In order pro prove high availability at VM level in Azure, Microsoft provides a feature called “Availability Set”.
The more important thing, is that this availability set takes care of both planned and unplanned failures. In simple words, availability set is a logical grouping of two or more virtual machines. To define these planned and unplanned failures, availability set is divided into update domain and fault domains.
- Update domain: An update domain allows VMs to maintain availability during planned maintenance. Each update domain contains set of virtual machines and associated physical hardware that can be updated and rebooted at the same time. It allows Azure to perform incremental or rolling upgrades across a deployment. Once, you create an availability set then you can observe that there are five update domains by default set but you can configure up to twenty update domains.
- Fault domain: A fault domain allows VMs to maintain availability during unplanned hardware failures, network outages, power failures and software updates. Fault domain describes the datacenter level components such as network switches and power supply serving a single rack can become a single point of failure for one rack or multiple racks. To avoid these circumstance, VMs in an availability set can have at least two fault domains. Many Azure region only supports two fault domains while other Azure regions can have maximum three fault domains.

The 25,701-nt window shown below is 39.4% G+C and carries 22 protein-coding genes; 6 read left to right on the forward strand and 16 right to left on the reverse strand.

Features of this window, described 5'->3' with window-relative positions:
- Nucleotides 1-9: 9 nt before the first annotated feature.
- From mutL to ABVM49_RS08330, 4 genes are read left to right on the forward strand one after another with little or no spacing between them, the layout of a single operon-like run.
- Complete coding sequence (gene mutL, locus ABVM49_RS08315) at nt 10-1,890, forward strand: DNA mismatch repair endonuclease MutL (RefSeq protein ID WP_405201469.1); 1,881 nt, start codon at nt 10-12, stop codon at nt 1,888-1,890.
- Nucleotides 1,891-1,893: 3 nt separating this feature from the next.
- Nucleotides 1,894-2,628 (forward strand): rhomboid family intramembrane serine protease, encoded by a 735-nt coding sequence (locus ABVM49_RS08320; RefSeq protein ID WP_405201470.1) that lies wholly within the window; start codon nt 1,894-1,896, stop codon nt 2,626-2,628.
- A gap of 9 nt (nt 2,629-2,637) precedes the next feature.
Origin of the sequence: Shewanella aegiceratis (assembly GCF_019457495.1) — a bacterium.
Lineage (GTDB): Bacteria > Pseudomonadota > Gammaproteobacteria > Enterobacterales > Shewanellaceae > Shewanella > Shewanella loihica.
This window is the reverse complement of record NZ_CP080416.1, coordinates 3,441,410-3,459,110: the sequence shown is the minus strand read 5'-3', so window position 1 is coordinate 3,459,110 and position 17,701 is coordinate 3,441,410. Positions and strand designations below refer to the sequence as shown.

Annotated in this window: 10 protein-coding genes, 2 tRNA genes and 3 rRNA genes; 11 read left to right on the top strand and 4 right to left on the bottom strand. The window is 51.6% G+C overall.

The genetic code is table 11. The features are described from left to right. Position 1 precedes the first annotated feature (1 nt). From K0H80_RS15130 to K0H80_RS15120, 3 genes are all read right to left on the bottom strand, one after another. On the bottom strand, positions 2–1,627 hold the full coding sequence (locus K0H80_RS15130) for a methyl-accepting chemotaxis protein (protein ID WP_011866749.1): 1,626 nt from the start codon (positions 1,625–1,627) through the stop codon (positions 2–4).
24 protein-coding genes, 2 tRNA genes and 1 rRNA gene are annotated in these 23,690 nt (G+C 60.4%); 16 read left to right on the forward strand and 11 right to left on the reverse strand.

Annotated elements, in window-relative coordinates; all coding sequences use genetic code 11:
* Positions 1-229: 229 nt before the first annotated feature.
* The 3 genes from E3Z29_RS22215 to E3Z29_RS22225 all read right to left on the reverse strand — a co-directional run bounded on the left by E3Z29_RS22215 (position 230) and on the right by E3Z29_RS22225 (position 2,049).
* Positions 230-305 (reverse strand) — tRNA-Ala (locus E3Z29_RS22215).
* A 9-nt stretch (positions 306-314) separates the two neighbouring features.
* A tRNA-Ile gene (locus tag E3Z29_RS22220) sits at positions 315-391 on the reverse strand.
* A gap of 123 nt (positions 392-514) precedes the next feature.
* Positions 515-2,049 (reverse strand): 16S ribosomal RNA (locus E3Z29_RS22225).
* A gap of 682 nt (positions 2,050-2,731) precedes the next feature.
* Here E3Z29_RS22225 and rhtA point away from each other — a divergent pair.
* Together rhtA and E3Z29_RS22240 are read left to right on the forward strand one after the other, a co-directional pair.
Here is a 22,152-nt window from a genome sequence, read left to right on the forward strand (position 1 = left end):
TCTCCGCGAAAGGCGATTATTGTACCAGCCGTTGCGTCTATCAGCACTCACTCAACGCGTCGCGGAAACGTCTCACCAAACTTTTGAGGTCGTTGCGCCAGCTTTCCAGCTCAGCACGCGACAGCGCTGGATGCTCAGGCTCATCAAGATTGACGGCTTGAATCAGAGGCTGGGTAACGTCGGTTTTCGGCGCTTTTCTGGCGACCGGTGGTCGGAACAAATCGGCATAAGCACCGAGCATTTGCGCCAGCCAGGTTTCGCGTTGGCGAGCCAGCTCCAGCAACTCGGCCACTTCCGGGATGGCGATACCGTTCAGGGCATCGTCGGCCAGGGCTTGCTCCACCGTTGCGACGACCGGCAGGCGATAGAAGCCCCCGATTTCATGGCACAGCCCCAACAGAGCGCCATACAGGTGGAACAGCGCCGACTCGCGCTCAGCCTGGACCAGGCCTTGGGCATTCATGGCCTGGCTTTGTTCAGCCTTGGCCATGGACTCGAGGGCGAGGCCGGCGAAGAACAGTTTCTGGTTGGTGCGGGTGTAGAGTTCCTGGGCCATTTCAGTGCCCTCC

For example, following best practices in Azure, we will need to set and availability set for each tier of VMs. For example, in 3 tier application architecture create different availability sets for each tier.
In case we need to provide high availability of VMS, we will need to create multiple VMs in an availability set.
Other recommendation that we need to keep in mind is to attach a load balancer with availability sets. It helps to divide the load among the VMs in the same availability set.
Till next time!